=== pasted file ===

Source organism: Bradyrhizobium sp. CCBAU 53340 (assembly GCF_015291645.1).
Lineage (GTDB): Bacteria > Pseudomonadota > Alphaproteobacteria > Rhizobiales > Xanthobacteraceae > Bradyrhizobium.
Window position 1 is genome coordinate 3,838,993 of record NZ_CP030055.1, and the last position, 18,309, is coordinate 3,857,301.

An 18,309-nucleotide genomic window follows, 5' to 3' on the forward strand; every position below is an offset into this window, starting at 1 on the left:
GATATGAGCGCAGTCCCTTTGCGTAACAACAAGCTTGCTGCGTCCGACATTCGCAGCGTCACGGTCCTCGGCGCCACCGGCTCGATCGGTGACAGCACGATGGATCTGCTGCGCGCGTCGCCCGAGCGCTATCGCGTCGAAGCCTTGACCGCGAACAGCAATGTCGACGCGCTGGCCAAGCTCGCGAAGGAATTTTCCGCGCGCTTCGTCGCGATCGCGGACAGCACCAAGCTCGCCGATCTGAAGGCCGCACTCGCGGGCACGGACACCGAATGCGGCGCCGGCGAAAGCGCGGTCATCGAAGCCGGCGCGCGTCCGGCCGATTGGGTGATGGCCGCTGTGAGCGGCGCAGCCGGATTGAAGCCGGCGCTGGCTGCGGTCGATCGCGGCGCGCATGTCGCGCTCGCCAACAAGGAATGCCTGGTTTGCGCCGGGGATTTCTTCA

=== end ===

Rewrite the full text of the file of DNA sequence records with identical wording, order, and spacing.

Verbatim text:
Source organism: Bradyrhizobium sp. CCBAU 53340 (assembly GCF_015291645.1).
Lineage (GTDB): Bacteria > Pseudomonadota > Alphaproteobacteria > Rhizobiales > Xanthobacteraceae > Bradyrhizobium.
Window position 1 is genome coordinate 3,838,993 of record NZ_CP030055.1, and the last position, 18,309, is coordinate 3,857,301.

An 18,309-nucleotide genomic window follows, 5' to 3' on the forward strand; every position below is an offset into this window, starting at 1 on the left:
GATATGAGCGCAGTCCCTTTGCGTAACAACAAGCTTGCTGCGTCCGACATTCGCAGCGTCACGGTCCTCGGCGCCACCGGCTCGATCGGTGACAGCACGATGGATCTGCTGCGCGCGTCGCCCGAGCGCTATCGCGTCGAAGCCTTGACCGCGAACAGCAATGTCGACGCGCTGGCCAAGCTCGCGAAGGAATTTTCCGCGCGCTTCGTCGCGATCGCGGACAGCACCAAGCTCGCCGATCTGAAGGCCGCACTCGCGGGCACGGACACCGAATGCGGCGCCGGCGAAAGCGCGGTCATCGAAGCCGGCGCGCGTCCGGCCGATTGGGTGATGGCCGCTGTGAGCGGCGCAGCCGGATTGAAGCCGGCGCTGGCTGCGGTCGATCGCGGCGCGCATGTCGCGCTCGCCAACAAGGAATGCCTGGTTTGCGCCGGGGATTTCTTCA